Outstanding Graduate, Fall 2021
Kellen Rhoads says that he has always enjoyed building things and problem-solving. He also wanted to be an engineer, but with a mix of in-the-field experience. So, he pursued a degree in construction engineering at the Ira A. Fulton Schools of Engineering at Arizona State University.
“The amazing part about construction engineering is the number of opportunities it can open an individual up to,” Rhoads says.
Engineering has changed Rhoads’ life by providing him with the confidence to solve any problem he faces.
“A lot of people don’t know how to find certain answers. Engineers know to not stop looking for them,” Rhoads says.
This curiosity and the experience he gained working on dynamic construction projects that he could watch come together in real time.
“When I interviewed for my first internship with the company that was responsible for the construction of the new Las Vegas football stadium and many more across the country, I knew I was on the right path,” Rhoads says. “My first internship was just off-campus at a hotel and my second landed me at the new ASU hockey arena.”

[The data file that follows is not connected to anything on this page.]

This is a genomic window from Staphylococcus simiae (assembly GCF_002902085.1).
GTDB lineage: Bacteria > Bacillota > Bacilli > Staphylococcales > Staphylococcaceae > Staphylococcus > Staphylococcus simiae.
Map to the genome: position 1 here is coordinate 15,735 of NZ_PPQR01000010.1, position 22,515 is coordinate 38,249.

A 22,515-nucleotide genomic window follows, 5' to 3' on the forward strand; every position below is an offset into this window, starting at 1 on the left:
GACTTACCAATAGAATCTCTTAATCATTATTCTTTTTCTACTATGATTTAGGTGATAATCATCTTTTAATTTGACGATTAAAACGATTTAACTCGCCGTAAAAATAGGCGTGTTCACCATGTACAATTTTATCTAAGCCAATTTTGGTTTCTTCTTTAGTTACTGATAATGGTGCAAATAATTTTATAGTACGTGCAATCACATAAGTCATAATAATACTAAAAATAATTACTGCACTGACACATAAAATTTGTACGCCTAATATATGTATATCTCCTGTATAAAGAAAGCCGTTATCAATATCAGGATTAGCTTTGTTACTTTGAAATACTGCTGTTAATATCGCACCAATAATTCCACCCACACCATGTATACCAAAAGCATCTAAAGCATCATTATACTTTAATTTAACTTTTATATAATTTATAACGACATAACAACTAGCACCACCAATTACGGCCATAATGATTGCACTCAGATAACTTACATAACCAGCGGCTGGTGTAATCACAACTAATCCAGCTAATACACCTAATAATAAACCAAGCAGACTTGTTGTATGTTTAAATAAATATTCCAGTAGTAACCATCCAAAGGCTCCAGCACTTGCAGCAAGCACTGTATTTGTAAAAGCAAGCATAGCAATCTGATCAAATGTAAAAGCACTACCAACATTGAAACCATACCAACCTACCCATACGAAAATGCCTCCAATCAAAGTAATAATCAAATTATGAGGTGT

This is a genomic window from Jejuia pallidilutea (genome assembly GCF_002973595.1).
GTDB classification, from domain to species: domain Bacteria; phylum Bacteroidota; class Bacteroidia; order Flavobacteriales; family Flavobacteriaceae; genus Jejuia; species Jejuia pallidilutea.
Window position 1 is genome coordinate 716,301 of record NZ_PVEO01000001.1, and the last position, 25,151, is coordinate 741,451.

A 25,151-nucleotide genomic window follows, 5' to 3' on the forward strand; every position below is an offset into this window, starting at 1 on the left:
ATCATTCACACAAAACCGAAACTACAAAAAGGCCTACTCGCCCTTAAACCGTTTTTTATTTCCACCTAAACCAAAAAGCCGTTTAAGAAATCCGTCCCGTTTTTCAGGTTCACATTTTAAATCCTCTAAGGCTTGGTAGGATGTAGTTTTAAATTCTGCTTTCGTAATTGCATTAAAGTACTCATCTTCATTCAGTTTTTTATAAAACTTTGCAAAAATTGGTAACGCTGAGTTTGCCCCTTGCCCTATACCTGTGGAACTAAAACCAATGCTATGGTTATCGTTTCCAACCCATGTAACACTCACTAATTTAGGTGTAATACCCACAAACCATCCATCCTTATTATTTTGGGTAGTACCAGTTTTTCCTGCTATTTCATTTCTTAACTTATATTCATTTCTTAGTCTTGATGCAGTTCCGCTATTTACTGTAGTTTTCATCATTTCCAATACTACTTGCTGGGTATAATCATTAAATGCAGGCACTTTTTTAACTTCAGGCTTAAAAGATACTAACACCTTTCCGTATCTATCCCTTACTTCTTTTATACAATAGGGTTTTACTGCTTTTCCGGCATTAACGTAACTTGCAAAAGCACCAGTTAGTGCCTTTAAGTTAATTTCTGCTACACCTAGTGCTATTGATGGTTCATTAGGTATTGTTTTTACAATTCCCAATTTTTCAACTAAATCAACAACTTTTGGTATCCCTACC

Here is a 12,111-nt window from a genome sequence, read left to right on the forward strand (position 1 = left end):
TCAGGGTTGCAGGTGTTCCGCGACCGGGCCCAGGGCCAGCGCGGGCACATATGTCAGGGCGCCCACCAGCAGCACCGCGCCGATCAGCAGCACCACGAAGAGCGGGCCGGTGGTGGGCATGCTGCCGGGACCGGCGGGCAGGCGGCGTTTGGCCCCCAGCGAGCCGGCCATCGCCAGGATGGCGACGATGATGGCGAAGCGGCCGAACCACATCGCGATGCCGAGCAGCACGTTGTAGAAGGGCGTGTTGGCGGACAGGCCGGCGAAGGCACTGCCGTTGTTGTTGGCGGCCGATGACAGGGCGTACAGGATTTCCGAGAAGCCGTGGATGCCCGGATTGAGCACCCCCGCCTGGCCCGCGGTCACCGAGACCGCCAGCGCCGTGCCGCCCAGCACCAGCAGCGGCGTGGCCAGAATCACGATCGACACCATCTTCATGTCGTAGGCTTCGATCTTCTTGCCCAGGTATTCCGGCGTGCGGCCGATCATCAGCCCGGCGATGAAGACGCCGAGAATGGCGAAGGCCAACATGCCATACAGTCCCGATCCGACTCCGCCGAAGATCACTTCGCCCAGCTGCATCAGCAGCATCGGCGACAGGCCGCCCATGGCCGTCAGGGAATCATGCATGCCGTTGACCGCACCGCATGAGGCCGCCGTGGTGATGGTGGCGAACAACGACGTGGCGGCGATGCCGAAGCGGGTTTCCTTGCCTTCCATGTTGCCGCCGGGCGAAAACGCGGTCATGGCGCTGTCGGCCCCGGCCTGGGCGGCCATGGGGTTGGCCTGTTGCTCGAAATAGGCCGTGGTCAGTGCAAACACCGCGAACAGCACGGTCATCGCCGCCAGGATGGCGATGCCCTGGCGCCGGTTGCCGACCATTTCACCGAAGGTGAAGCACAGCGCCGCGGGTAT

Those key internship experiences helped Rhoads conclude that construction engineering was right for him.
A trio of faculty members in the School of Sustainable Engineering and the Built Environment, one of the seven Fulton Schools, was also central to that choice and stood out during Rhoads’ time at ASU: Professor Samuel Ariaratnam, Faculty Associate Wylie Bearup and Faculty Associate Chase Farnsworth.
“These three shared stories about different projects they had previously been on that really inspired what was possible in the industry,” Rhoads says. “They spent extra time outside of class sharing their experiences and tips with me.”
Rhoads says his favorite part of engineering is discovering answers to challenges that might be unique but are verifiable, and that developing defendable answers on your own is very satisfying.
Rhoads has accepted an offer at Mortenson Construction as a field engineer in their Phoenix office. He says his long-term goal is to make a name for himself in the industry with the possibility of one day sharing those future experiences as a professor.
“Once you make it up the mountain,” Rhoads says, “it is your duty to turn around and help the next person up.”